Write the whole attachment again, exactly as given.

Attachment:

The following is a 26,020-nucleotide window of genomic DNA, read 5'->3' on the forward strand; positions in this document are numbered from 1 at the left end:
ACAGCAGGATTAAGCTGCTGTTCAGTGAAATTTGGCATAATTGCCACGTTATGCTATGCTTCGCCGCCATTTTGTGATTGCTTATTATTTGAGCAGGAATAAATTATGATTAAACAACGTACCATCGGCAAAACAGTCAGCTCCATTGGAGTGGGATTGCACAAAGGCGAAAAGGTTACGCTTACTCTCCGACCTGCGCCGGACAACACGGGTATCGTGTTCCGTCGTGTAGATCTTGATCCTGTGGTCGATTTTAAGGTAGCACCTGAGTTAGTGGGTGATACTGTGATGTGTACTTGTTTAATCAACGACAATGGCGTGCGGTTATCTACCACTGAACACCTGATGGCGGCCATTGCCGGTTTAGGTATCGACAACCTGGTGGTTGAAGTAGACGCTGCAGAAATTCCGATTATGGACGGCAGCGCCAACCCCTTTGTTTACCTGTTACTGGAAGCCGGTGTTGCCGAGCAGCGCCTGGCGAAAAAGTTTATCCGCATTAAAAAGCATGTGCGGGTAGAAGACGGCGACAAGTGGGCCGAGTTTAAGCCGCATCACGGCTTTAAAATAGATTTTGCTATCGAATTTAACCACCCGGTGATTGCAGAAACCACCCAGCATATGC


The following is a 26,020-nucleotide window of genomic DNA, read 5'->3' on the forward strand; positions in this document are numbered from 1 at the left end:
ACAGCAGGATTAAGCTGCTGTTCAGTGAAATTTGGCATAATTGCCACGTTATGCTATGCTTCGCCGCCATTTTGTGATTGCTTATTATTTGAGCAGGAATAAATTATGATTAAACAACGTACCATCGGCAAAACAGTCAGCTCCATTGGAGTGGGATTGCACAAAGGCGAAAAGGTTACGCTTACTCTCCGACCTGCGCCGGACAACACGGGTATCGTGTTCCGTCGTGTAGATCTTGATCCTGTGGTCGATTTTAAGGTAGCACCTGAGTTAGTGGGTGATACTGTGATGTGTACTTGTTTAATCAACGACAATGGCGTGCGGTTATCTACCACTGAACACCTGATGGCGGCCATTGCCGGTTTAGGTATCGACAACCTGGTGGTTGAAGTAGACGCTGCAGAAATTCCGATTATGGACGGCAGCGCCAACCCCTTTGTTTACCTGTTACTGGAAGCCGGTGTTGCCGAGCAGCGCCTGGCGAAAAAGTTTATCCGCATTAAAAAGCATGTGCGGGTAGAAGACGGCGACAAGTGGGCCGAGTTTAAGCCGCATCACGGCTTTAAAATAGATTTTGCTATCGAATTTAACCACCCGGTGATTGCAGAAACCACCCAGCATATGC